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16 Jan, 2020 15:05

Scientists discover 6 mysterious objects near supermassive black hole, unlike anything we’ve seen before

Scientists discover 6 mysterious objects near supermassive black hole, unlike anything we’ve seen before

Astronomers have found six strange objects orbiting the Sagittarius A* supermassive black hole at the center of the Milky Way, which are unlike anything else in the galaxy.

They are so strange, in fact, that scientists have had to create a new class of celestial object for them, called ‘G objects.’ G1 and G2 were actually spotted in 2005 and 2012 respectively, but now a team of astronomers led by UCLA astronomer Anna Ciurlo have identified four more of these objects: G3, G4, G5 and G6.

They initially appeared to be giant gas clouds measuring roughly 100 AUs (9.3 billion miles) across. However, as the astronomers observed them over time, they realised that G1 and G2 weren't behaving like gas clouds at all, but actually more like stars, with orbital periods ranging from 100 years, to a whopping 1,600 years.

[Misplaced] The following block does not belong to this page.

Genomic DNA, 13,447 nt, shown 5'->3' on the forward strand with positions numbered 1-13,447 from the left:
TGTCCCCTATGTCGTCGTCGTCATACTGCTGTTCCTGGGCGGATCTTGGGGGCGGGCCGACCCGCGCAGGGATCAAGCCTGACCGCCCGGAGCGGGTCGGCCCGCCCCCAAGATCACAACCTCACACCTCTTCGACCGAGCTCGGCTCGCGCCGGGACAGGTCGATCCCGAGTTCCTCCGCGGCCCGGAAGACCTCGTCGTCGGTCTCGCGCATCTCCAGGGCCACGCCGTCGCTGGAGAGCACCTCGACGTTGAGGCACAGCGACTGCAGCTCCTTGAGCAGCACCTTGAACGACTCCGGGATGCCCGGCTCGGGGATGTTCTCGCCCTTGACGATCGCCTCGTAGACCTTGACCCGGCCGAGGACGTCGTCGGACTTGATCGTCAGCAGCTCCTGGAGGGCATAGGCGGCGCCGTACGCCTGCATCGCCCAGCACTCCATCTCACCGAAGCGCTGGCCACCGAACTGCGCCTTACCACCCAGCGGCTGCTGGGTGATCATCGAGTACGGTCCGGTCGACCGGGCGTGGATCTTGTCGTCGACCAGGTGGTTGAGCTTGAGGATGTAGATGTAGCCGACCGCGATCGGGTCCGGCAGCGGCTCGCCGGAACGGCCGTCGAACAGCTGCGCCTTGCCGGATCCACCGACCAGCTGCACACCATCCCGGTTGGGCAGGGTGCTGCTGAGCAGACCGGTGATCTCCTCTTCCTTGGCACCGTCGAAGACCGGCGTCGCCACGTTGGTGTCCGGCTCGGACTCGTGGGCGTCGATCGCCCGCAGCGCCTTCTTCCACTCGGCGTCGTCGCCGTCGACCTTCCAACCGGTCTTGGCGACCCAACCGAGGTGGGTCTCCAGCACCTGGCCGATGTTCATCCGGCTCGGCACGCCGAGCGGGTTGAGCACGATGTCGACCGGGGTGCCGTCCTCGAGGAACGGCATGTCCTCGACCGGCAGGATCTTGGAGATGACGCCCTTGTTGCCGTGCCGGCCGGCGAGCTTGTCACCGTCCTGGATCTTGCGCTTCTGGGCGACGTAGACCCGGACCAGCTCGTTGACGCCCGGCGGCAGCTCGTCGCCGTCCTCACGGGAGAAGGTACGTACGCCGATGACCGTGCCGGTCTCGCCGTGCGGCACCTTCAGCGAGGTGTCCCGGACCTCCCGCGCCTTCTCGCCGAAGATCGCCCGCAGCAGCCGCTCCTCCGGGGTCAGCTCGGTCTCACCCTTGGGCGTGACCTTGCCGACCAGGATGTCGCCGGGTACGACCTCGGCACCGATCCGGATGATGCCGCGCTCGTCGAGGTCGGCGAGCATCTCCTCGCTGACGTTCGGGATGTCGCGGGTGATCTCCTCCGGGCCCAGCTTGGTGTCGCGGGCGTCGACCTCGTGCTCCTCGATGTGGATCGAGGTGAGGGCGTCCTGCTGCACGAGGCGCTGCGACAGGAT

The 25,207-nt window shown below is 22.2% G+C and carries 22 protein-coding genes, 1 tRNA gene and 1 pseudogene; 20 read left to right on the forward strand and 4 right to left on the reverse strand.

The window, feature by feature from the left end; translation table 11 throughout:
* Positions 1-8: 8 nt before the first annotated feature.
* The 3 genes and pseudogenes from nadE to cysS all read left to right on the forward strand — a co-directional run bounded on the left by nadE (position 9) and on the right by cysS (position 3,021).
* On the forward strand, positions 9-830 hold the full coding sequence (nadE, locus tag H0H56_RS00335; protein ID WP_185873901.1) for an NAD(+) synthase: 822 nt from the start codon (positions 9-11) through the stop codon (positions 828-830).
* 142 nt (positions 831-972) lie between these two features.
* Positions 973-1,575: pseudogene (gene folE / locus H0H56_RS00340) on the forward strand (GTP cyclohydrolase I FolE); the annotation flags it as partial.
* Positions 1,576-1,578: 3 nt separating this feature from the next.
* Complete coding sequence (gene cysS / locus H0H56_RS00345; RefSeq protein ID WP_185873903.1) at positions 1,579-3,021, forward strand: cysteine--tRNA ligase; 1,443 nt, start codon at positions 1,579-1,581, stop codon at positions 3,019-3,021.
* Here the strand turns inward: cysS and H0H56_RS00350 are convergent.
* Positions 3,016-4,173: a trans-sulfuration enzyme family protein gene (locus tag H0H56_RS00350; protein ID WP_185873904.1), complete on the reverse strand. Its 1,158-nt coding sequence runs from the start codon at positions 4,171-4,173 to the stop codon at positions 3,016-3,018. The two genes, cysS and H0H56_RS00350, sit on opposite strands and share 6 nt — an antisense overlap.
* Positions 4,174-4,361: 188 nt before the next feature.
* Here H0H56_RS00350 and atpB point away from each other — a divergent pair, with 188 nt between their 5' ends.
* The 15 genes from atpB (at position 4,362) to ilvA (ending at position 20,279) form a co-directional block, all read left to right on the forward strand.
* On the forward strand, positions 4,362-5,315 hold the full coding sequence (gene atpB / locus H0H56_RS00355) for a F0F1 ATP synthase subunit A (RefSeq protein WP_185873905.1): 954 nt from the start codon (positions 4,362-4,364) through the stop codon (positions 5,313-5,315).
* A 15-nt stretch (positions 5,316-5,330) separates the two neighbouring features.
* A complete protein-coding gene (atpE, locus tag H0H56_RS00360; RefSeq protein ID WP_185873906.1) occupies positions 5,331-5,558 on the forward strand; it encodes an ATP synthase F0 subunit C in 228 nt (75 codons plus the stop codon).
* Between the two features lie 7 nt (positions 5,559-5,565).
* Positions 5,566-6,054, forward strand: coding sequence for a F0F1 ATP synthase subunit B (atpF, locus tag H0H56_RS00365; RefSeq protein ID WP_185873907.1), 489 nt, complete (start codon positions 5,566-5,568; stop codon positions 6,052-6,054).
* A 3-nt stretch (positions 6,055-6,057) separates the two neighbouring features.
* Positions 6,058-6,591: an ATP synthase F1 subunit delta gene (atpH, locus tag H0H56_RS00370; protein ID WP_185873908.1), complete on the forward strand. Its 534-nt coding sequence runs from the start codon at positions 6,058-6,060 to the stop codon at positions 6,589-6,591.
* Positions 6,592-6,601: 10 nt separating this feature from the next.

Astronomers previously thought that G2 was a cloud of hydrogen gas that was being stretched out by the supermassive black hole until it eventually exploded into something akin to accretion fireworks. When nothing happened, in what has been referred to as a “cosmic fizzle,” they had to rethink their previous ideas of what these objects could be.

"Something must have kept [G2] compact and enabled it to survive its encounter with the black hole... This is evidence for a stellar object inside G2," Ciurlo said, theorizing that the object could in fact be a binary star merger, with one gigantic star hidden behind a veil of unusually thick gas and dust. 

To put things in perspective, when they do merge, it typically takes a huge amount of force and roughly a million years to fuse two stars together.  

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The researchers think the remaining five objects could also be binary star mergers and, given the almost unfathomable gravitational force of Sagittarius A*, they could also be destabilizing and restabilizing relatively frequently when they pass close enough to the black hole during their orbits. 

The observations now lead the team to believe that such binary mergers may be far more common than previously thought — and might explain other mysterious objects and phenomena elsewhere in the universe.

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